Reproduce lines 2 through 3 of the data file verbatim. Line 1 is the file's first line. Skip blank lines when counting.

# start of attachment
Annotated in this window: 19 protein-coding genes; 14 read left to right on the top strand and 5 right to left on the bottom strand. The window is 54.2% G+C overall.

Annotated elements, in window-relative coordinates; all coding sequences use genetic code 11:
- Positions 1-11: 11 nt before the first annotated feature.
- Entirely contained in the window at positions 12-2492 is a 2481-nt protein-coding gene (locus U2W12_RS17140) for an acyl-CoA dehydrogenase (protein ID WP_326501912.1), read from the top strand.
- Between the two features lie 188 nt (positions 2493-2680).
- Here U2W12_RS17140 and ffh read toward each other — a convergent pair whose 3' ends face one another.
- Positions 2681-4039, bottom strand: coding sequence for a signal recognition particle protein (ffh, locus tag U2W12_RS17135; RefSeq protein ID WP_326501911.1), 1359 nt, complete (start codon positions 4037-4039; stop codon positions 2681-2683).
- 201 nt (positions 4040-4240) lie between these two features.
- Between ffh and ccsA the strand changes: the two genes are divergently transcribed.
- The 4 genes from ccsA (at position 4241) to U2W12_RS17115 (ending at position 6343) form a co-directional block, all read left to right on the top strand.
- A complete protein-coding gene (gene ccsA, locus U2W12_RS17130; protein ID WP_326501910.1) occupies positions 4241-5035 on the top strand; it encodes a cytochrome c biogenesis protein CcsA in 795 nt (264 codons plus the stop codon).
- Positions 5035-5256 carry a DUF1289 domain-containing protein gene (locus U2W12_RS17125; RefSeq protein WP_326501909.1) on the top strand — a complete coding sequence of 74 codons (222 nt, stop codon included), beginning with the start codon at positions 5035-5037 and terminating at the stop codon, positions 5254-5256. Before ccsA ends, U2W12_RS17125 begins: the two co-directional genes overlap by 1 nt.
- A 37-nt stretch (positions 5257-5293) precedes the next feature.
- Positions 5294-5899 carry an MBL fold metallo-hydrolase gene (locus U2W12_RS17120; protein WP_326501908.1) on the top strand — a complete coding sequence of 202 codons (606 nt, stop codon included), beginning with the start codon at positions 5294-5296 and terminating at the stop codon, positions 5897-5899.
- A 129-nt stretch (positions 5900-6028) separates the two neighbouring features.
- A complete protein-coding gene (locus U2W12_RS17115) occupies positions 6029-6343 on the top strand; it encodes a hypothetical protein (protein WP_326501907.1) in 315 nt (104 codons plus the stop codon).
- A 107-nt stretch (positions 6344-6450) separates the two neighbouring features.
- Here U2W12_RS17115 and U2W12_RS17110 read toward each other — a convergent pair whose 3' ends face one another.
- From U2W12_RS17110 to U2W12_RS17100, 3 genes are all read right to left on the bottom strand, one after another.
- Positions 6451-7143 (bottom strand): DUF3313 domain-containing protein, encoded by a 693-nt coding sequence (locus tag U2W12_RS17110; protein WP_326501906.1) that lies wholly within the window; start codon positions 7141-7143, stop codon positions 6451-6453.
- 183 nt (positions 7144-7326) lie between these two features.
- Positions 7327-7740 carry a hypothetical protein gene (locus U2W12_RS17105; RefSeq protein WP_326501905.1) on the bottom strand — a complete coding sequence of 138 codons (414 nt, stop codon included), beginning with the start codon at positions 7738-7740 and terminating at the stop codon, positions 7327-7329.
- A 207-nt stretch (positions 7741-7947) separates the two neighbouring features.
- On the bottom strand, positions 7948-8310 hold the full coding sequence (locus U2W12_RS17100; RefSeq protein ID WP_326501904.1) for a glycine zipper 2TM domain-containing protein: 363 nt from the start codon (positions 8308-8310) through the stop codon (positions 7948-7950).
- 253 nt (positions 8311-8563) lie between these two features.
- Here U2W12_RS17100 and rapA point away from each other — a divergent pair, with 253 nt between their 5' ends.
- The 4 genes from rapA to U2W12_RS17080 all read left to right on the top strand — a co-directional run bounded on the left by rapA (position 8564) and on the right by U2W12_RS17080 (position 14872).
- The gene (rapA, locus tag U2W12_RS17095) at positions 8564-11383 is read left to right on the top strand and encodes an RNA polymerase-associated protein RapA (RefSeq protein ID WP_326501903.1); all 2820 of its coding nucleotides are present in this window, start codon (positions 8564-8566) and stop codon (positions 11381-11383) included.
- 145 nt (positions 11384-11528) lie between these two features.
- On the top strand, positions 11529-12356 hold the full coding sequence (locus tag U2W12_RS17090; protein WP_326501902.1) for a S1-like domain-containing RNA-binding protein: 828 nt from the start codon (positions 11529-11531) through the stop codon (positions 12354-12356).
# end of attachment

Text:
Annotated elements, in window-relative coordinates; all coding sequences use genetic code 11:
- Positions 1-11: 11 nt before the first annotated feature.